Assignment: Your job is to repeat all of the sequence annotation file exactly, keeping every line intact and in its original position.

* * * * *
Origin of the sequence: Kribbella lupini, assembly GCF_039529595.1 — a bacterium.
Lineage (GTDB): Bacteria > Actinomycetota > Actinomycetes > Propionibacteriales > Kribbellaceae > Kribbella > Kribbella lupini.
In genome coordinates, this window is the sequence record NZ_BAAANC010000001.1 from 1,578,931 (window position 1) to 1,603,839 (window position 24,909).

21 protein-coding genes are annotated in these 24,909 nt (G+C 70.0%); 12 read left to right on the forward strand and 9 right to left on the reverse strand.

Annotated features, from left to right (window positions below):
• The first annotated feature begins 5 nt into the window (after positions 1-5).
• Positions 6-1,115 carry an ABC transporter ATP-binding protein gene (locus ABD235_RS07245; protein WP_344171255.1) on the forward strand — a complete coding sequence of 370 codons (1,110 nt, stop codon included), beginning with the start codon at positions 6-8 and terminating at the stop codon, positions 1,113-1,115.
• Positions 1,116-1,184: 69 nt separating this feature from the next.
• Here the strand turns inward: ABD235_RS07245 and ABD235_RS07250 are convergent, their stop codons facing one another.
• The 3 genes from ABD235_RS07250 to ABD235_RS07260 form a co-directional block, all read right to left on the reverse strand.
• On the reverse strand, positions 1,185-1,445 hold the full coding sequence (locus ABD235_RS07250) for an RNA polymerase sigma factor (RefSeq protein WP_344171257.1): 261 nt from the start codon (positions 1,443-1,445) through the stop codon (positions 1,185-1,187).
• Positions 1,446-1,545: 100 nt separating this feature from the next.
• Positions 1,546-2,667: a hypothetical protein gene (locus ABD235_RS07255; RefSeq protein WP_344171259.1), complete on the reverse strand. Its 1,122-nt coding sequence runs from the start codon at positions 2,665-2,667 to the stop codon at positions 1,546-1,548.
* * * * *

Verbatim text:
Origin of the sequence: Kribbella lupini, assembly GCF_039529595.1 — a bacterium.
Lineage (GTDB): Bacteria > Actinomycetota > Actinomycetes > Propionibacteriales > Kribbellaceae > Kribbella > Kribbella lupini.
In genome coordinates, this window is the sequence record NZ_BAAANC010000001.1 from 1,578,931 (window position 1) to 1,603,839 (window position 24,909).

21 protein-coding genes are annotated in these 24,909 nt (G+C 70.0%); 12 read left to right on the forward strand and 9 right to left on the reverse strand.

Annotated features, from left to right (window positions below):
• The first annotated feature begins 5 nt into the window (after positions 1-5).
• Positions 6-1,115 carry an ABC transporter ATP-binding protein gene (locus ABD235_RS07245; protein WP_344171255.1) on the forward strand — a complete coding sequence of 370 codons (1,110 nt, stop codon included), beginning with the start codon at positions 6-8 and terminating at the stop codon, positions 1,113-1,115.
• Positions 1,116-1,184: 69 nt separating this feature from the next.
• Here the strand turns inward: ABD235_RS07245 and ABD235_RS07250 are convergent, their stop codons facing one another.
• The 3 genes from ABD235_RS07250 to ABD235_RS07260 form a co-directional block, all read right to left on the reverse strand.
• On the reverse strand, positions 1,185-1,445 hold the full coding sequence (locus ABD235_RS07250) for an RNA polymerase sigma factor (RefSeq protein WP_344171257.1): 261 nt from the start codon (positions 1,443-1,445) through the stop codon (positions 1,185-1,187).
• Positions 1,446-1,545: 100 nt separating this feature from the next.
• Positions 1,546-2,667: a hypothetical protein gene (locus ABD235_RS07255; RefSeq protein WP_344171259.1), complete on the reverse strand. Its 1,122-nt coding sequence runs from the start codon at positions 2,665-2,667 to the stop codon at positions 1,546-1,548.